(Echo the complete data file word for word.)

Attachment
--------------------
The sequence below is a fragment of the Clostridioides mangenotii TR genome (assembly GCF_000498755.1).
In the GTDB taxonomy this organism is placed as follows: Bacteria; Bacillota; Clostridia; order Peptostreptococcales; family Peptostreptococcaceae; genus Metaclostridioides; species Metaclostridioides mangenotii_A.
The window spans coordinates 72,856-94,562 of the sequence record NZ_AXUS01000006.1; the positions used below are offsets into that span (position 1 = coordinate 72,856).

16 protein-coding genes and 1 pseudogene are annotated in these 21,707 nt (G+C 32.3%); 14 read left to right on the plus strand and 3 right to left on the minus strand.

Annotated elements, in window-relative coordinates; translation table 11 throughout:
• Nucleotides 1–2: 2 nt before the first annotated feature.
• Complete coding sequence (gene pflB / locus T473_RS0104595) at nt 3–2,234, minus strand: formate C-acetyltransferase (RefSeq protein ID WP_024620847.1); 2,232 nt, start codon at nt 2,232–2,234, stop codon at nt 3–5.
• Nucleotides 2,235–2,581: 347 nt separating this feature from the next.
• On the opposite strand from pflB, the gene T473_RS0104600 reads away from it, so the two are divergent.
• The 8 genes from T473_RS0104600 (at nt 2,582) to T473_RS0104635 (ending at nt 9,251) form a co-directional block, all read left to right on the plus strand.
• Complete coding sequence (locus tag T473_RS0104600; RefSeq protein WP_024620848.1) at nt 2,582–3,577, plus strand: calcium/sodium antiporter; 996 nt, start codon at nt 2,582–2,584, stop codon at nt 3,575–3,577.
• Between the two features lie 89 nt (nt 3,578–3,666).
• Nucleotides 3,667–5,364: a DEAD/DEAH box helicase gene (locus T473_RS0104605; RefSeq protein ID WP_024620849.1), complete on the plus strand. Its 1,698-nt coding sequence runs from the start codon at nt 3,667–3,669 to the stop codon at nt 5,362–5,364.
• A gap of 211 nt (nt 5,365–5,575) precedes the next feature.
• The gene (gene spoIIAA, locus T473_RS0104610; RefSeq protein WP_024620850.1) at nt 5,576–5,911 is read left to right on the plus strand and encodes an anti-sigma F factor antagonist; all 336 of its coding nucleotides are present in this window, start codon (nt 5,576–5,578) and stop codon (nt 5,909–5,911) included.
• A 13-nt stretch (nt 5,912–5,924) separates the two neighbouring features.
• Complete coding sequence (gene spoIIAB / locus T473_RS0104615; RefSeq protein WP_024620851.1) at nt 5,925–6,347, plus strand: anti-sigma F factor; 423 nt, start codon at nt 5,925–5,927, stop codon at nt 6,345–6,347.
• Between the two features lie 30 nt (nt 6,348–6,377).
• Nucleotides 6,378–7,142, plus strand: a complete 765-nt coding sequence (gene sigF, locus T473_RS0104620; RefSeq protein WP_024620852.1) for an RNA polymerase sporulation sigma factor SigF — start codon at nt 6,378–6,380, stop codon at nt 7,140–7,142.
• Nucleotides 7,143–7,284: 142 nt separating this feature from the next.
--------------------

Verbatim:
The sequence below is a fragment of the Clostridioides mangenotii TR genome (assembly GCF_000498755.1).
In the GTDB taxonomy this organism is placed as follows: Bacteria; Bacillota; Clostridia; order Peptostreptococcales; family Peptostreptococcaceae; genus Metaclostridioides; species Metaclostridioides mangenotii_A.
The window spans coordinates 72,856-94,562 of the sequence record NZ_AXUS01000006.1; the positions used below are offsets into that span (position 1 = coordinate 72,856).

16 protein-coding genes and 1 pseudogene are annotated in these 21,707 nt (G+C 32.3%); 14 read left to right on the plus strand and 3 right to left on the minus strand.

Annotated elements, in window-relative coordinates; translation table 11 throughout:
• Nucleotides 1–2: 2 nt before the first annotated feature.
• Complete coding sequence (gene pflB / locus T473_RS0104595) at nt 3–2,234, minus strand: formate C-acetyltransferase (RefSeq protein ID WP_024620847.1); 2,232 nt, start codon at nt 2,232–2,234, stop codon at nt 3–5.
• Nucleotides 2,235–2,581: 347 nt separating this feature from the next.
• On the opposite strand from pflB, the gene T473_RS0104600 reads away from it, so the two are divergent.
• The 8 genes from T473_RS0104600 (at nt 2,582) to T473_RS0104635 (ending at nt 9,251) form a co-directional block, all read left to right on the plus strand.
• Complete coding sequence (locus tag T473_RS0104600; RefSeq protein WP_024620848.1) at nt 2,582–3,577, plus strand: calcium/sodium antiporter; 996 nt, start codon at nt 2,582–2,584, stop codon at nt 3,575–3,577.
• Between the two features lie 89 nt (nt 3,578–3,666).
• Nucleotides 3,667–5,364: a DEAD/DEAH box helicase gene (locus T473_RS0104605; RefSeq protein ID WP_024620849.1), complete on the plus strand. Its 1,698-nt coding sequence runs from the start codon at nt 3,667–3,669 to the stop codon at nt 5,362–5,364.
• A gap of 211 nt (nt 5,365–5,575) precedes the next feature.
• The gene (gene spoIIAA, locus T473_RS0104610; RefSeq protein WP_024620850.1) at nt 5,576–5,911 is read left to right on the plus strand and encodes an anti-sigma F factor antagonist; all 336 of its coding nucleotides are present in this window, start codon (nt 5,576–5,578) and stop codon (nt 5,909–5,911) included.
• A 13-nt stretch (nt 5,912–5,924) separates the two neighbouring features.
• Complete coding sequence (gene spoIIAB / locus T473_RS0104615; RefSeq protein WP_024620851.1) at nt 5,925–6,347, plus strand: anti-sigma F factor; 423 nt, start codon at nt 5,925–5,927, stop codon at nt 6,345–6,347.
• Between the two features lie 30 nt (nt 6,348–6,377).
• Nucleotides 6,378–7,142, plus strand: a complete 765-nt coding sequence (gene sigF, locus T473_RS0104620; RefSeq protein WP_024620852.1) for an RNA polymerase sporulation sigma factor SigF — start codon at nt 6,378–6,380, stop codon at nt 7,140–7,142.
• Nucleotides 7,143–7,284: 142 nt separating this feature from the next.